One way is to head to head over to our brokerage account and place a buy limit order for AbbVie. This allows us to set the price we’re willing to buy shares for. But if shares never fall to the limit price, the order won’t be executed. And we’ll just be sitting on my hands the whole time, hoping for the best.
The second route is selling puts. I can sell a put contract with a strike price close to what my limit price would be. And I get to decide how far in the future I’d like to keep this contract open.
Looking a couple of years into the future, AbbVie put contracts with a strike price 15% less than its current share price are going for about $32. First comes the passive income part of the equation. If I can sell a contract for $32, I collect $3,200 right off the bat because each contract controls 100 shares.
I’m free to do whatever I want to with that $3,200. And if/when AbbVie drops to the strike price I sold the contract at or below, I might get to buy 100 shares at the discounted price I was hoping for. Like we said at the top, selling put options is like getting paid for the chance to buy discounted shares of the stock you like. Or, to put it another way, it’s like getting paid to have a buy limit order on your stock of choice.
When the Stock Never Falls
Now let’s plug in some hard numbers. In this scenario, let’s say AbbVie is trading for $150 a share. But we want to pay $135 a share. We can sell a put contract with a strike price of $135 that expires in one year and collect the premium. If AbbVie’s share price falls to $135 or less, we can be required to buy 100 shares at $135 per share. And just like that, we’ve got a great new addition to our portfolio at a discount.
But if AbbVie’s share price never drops below the strike price, the contract will most likely expire worthlessly. We still get to keep the premium we were paid upfront, but we aren’t called upon to buy 100 shares. No big deal. We still brought in a little passive income up front.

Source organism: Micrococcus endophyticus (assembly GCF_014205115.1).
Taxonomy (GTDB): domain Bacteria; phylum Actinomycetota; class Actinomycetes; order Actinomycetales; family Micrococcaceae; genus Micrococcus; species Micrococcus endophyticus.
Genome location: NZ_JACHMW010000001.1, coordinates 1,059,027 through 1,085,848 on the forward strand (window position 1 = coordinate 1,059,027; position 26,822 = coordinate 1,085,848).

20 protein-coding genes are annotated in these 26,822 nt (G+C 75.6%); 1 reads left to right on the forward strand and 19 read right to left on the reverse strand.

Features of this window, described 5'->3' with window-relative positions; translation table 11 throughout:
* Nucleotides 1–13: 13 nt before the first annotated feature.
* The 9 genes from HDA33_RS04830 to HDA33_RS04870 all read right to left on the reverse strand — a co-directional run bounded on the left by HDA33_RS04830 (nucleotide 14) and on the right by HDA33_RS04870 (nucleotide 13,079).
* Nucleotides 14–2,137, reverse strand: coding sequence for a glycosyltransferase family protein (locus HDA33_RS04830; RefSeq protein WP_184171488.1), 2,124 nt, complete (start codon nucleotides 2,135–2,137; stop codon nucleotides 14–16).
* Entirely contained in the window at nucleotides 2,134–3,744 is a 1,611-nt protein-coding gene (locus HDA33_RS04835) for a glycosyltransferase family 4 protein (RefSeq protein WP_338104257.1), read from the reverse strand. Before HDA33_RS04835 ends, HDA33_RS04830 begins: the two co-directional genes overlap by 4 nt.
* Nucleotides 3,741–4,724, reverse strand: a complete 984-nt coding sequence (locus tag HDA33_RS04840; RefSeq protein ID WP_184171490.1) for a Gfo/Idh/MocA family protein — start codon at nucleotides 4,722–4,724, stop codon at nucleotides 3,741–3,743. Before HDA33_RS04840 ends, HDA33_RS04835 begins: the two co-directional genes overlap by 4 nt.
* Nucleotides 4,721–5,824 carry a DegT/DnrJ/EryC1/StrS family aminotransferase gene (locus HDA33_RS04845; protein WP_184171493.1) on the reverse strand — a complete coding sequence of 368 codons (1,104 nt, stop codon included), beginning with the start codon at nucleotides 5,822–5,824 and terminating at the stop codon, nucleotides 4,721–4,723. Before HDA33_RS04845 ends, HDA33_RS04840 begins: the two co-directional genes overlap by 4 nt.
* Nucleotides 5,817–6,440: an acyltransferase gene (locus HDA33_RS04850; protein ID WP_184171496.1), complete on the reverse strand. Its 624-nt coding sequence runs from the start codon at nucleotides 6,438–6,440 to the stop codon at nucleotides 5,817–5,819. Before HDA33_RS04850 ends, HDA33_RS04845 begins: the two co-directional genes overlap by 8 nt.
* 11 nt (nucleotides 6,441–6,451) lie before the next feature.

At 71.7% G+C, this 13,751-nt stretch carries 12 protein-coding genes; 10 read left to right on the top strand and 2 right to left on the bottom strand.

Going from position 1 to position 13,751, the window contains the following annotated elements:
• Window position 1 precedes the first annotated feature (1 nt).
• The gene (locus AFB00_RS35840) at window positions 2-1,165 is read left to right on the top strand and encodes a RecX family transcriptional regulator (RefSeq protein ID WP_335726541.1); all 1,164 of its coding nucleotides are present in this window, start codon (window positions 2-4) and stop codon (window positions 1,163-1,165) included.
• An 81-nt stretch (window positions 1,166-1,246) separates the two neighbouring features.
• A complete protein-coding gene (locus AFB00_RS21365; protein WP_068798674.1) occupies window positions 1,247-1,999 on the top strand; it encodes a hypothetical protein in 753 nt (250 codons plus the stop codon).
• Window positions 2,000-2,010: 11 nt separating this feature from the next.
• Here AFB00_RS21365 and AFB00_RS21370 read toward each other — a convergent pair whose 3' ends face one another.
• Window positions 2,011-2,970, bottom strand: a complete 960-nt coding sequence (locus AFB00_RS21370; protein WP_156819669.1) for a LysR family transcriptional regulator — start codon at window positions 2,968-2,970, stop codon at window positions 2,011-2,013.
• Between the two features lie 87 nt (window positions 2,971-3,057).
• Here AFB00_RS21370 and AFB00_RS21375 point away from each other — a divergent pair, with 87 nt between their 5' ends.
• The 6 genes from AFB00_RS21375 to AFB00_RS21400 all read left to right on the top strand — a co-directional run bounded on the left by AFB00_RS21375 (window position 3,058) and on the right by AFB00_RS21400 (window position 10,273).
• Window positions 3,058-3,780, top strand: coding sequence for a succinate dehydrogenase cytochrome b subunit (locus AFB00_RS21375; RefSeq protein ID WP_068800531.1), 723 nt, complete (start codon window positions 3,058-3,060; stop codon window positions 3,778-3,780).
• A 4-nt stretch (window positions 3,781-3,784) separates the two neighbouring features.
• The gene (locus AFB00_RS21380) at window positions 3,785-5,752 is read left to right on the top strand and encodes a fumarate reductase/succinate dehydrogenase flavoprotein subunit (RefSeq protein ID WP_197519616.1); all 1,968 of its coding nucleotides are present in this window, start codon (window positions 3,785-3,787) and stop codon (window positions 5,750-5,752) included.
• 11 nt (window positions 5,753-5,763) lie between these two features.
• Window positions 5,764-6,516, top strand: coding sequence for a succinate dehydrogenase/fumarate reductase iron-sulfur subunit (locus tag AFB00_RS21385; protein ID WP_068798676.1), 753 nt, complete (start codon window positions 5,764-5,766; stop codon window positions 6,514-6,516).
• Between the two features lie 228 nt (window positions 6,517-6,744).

Selling Put Options: The Bottom Line
Not every investor is automatically able to sell puts through their brokerage account. You need to be approved to sell puts. Another great way to maximize your potential earning power is to sell puts through a margin account.
If you were to sell puts in a cash account, you’d need to keep enough cash in your account to be able to cover shares you could be required to buy. But in most margin accounts, you need only 20% of the necessary cash in your account while the option contract is open. If your contract gets exercised, the brokerage will temporarily cover the tab until you pay it back. By doing this, you can keep more of your money out there working for you.
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About Matthew Makowski
Matthew Makowski is a senior research analyst and writer at Investment U. He has been studying and writing about the markets for 20 years. Equally comfortable identifying value stocks as he is discounts in the crypto markets, Matthew began mining Bitcoin in 2011 and has since honed his focus on the cryptocurrency markets as a whole. He is a graduate of Rutgers University and lives in Colorado with his dogs Dorito and Pretzel.